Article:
Late Neolithic period, 2600-2000 BC
Found in East Yorkshire, England

Mysterious grave goods

These objects were found by Canon William Greenwell in 1889 when he opened a round barrow on Folkton Wold. They had been placed behind the head and hips of the body of a child in an oval grave close to the outer of two concentric ditches. Several other bodies shared the monument. The custom of burying individuals with 'special' grave goods had begun by about 3000 BC. This grave offering is exceptional (the drums are unique) and must indicate something about the status of the child.
The drums are made from local chalk and are elaborately carved, using a technique very like that of chip-carving used by woodworkers. No other objects like them survive, but perhaps equivalent items were made of wood and have not survived. We do not know how they were used.
The decoration is organized in panels; stylized human faces look out from two of the drums. The significance of the designs is unknown to us, though they are very similar to those found on pottery of the Later Neolithic Grooved Ware style. The geometric patterns recall Beaker pottery and Early Bronze Age sheet goldwork decorated in the same vein.



A certain air of mystery has surrounded these three rather enigmatic stone cylinders (Figure 1) since they were found in the late nineteenth century by William Greenwell, a Canon of Durham Cathedral (see Kinnes & Longworth 1985). They were discovered within a round barrow, associated with a child's burial but with no closely datable grave goods. The barrow was situated in the parish of Folkton, near Filey in northeast Yorkshire, and because of this and their distinctive shape, they have come to be known as the Folkton Drums. The largest of the three has a maximum diameter of 146 mm, the smallest 104 mm and the intermediate-sized drum 125 mm. These 'grave offerings' are exceptional and presumably indicate something about the status of the child in the burial. No similar objects are known, either in stone or in any other material, and their use is unclear.

Each of the drums bears a unique incised design, which covers the curved sides of the cylinders and also the slightly domed upper surfaces. The bases of the drums were carefully shaped and smoothed but appear to have been undecorated. Visual examination suggests that the designs were made by chipping and abrasion of the stone; the designs remain generally quite 'sharp'. The decoration (see Longworth 1999) is organised in panels and is essentially geometric but stylised human faces look out from two of the drums. All three have concentric circle decoration on the tops and in two cases pairs of eyes are suggested. Similar motifs are well known in Passage Grave art, but the strongest resemblances taking the drums as a whole are to the decoration found on Later Neolithic Grooved Ware pottery. There is a nod in the direction of the geometric decoration on Beaker pottery and on some Early Bronze Age gold work. It seems likely that their maker(s) drew upon a pool of motifs current at the time, c.2500-2000BC.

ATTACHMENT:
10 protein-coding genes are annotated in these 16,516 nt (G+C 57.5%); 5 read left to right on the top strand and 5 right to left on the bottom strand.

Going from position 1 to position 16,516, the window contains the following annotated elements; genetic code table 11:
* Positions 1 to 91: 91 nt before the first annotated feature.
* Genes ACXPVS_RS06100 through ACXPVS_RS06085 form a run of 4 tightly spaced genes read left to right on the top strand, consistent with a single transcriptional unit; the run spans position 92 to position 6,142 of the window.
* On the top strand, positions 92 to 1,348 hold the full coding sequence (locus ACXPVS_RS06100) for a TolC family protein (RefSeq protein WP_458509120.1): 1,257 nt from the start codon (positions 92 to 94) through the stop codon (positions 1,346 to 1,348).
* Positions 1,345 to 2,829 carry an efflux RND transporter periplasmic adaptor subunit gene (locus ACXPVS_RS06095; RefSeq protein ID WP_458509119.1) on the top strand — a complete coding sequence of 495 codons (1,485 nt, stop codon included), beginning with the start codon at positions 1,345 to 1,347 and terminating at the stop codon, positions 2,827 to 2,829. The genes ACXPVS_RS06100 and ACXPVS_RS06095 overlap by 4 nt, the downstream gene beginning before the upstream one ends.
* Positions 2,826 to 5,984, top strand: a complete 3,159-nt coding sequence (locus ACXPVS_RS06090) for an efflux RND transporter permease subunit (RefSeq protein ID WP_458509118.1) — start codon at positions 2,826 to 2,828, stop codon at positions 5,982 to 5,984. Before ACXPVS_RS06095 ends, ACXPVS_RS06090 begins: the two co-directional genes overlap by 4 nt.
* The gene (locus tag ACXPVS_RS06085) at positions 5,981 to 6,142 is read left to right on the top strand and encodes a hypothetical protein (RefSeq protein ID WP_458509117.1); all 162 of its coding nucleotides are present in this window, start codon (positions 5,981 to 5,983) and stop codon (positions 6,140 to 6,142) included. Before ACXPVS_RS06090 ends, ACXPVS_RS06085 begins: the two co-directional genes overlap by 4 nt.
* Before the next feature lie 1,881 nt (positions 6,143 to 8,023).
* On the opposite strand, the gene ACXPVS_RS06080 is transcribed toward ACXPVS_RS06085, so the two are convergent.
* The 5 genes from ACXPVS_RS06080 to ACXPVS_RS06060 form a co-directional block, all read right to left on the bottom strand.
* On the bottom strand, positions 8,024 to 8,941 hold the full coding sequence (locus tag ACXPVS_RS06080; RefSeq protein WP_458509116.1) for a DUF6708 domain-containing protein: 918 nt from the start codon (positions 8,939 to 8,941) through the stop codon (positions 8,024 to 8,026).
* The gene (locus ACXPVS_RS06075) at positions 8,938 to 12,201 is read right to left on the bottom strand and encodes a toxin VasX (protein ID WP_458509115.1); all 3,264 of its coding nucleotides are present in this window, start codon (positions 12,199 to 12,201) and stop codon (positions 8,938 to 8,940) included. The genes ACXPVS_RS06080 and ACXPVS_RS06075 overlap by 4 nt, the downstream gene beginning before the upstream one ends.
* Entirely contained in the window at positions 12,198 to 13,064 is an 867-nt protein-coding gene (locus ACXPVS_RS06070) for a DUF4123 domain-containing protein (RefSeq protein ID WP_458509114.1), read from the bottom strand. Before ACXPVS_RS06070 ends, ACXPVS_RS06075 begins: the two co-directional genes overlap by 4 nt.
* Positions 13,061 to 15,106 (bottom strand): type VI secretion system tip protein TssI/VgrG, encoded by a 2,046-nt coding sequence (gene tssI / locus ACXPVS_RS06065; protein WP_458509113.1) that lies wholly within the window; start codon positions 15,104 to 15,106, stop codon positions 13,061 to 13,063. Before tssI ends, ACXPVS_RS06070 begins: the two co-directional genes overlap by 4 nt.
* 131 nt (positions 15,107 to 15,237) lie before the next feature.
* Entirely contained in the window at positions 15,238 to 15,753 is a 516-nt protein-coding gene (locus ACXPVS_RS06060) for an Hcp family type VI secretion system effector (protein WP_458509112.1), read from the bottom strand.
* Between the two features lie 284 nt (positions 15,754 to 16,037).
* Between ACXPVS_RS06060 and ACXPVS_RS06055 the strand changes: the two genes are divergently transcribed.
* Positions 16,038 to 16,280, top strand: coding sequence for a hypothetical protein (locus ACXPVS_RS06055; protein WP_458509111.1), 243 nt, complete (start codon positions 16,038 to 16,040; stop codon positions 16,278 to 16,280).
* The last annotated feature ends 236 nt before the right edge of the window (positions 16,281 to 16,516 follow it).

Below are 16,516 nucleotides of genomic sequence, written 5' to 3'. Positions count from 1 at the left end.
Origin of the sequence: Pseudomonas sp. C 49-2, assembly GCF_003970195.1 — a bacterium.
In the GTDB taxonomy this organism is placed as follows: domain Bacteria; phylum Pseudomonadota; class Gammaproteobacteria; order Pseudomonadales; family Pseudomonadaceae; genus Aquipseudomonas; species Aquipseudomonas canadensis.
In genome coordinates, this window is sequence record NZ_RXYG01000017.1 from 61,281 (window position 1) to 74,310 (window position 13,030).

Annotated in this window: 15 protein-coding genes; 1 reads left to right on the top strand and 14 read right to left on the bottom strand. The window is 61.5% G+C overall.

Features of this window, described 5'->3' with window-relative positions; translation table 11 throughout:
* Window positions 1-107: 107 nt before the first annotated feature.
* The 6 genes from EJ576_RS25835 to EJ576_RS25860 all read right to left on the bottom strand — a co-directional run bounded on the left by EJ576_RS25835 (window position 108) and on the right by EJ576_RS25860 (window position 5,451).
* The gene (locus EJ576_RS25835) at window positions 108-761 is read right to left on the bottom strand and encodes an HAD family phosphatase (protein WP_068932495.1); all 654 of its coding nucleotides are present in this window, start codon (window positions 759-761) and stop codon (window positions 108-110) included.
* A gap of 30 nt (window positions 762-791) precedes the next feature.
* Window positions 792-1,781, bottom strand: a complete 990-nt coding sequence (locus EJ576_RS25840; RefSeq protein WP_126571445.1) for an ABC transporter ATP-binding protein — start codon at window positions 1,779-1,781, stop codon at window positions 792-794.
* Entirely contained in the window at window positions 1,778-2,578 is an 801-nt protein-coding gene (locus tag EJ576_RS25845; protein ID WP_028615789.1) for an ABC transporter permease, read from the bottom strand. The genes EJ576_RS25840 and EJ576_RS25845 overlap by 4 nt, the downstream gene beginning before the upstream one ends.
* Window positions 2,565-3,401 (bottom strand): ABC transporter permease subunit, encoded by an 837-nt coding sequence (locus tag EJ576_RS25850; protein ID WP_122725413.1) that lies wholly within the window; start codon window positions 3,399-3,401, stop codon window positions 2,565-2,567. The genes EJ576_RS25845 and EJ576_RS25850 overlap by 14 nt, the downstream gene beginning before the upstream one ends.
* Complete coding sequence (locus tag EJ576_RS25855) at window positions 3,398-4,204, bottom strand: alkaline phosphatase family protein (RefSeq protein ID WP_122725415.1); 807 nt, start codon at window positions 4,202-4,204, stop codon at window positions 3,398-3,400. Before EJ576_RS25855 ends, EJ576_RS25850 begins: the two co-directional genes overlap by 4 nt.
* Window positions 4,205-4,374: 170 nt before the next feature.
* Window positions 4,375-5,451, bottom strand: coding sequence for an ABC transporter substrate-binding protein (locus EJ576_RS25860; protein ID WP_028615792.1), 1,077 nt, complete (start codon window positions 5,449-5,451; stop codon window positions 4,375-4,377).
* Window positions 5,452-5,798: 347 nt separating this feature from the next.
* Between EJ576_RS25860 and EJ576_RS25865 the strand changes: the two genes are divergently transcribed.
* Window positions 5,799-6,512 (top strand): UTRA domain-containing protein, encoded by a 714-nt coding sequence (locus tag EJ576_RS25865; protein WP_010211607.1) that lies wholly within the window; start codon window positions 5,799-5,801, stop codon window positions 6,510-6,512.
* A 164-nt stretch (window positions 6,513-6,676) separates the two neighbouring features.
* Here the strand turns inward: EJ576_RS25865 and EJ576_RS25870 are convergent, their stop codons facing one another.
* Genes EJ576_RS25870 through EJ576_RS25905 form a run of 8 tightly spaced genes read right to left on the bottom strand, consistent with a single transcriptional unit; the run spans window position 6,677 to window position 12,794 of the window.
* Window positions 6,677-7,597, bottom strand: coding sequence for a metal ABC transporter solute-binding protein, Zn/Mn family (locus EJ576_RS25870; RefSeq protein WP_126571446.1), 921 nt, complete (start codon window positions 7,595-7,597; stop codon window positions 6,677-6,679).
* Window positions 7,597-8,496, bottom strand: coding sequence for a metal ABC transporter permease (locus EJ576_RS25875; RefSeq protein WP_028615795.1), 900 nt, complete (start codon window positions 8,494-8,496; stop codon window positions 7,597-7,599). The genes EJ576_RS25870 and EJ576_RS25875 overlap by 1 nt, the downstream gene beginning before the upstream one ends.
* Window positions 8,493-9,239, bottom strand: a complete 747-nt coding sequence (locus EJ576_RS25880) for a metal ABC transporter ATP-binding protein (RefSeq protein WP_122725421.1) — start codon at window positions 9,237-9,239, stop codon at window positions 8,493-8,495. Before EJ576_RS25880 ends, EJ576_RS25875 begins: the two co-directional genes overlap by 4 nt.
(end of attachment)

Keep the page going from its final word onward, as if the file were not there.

At the time of their excavation, the drums were recorded as being 'made of chalk', material which is readily available locally. However, based upon a subsequent visual examination they were tentatively identified as Magnesian Limestone. Because of restrictions on sampling, it was not possible to confirm this identification but nevertheless the drums have been referred to widely as being made from Magnesian Limestone in Museum information panels and in publications (see for example Caygill 1985: 113). The use of Magnesian Limestone rather than chalk would imply a more distant source, for the nearest in situ outcrops of the Magnesian Limestone lie c.45 miles away, to the west, near Ripon and to the north-west in County Durham. It would also imply a higher level of carving skills, since Magnesian Limestone is substantially harder than even well-lithified chalks. This note presents observations made using modern techniques which require very little or no sample to be removed for analysis; the tests show clearly that the drums were made from chalk, typical of that to be found locally.

Figure : The Folkton Drums. The largest drum has a maximum diameter of 146 mm. British Museum Registration Nos.: 1893.12-28.15, 16 and 17 (in order from back of image).

Figure 2: Raman spectra of (a) material of drum 1893.12-28.16; (b) calcite; (c) Magnesian Limestone.

I.H. Longworth, 'The Folkton Drums unpicked' in Grooved Ware in Britain and Ir, Neolithic Studies Group Seminar Papers 3 (Oxford, Oxbow Books, 1999), pp. 83-88
D.V. Clarke, T.G. Cowie and A. Foxon, Symbols of power at the time o (London, HMSO, 1985)
I.A. Kinnes and I.H. Longworth, Catalogue of the excavated Pre (London, The British Museum Press, 1985)

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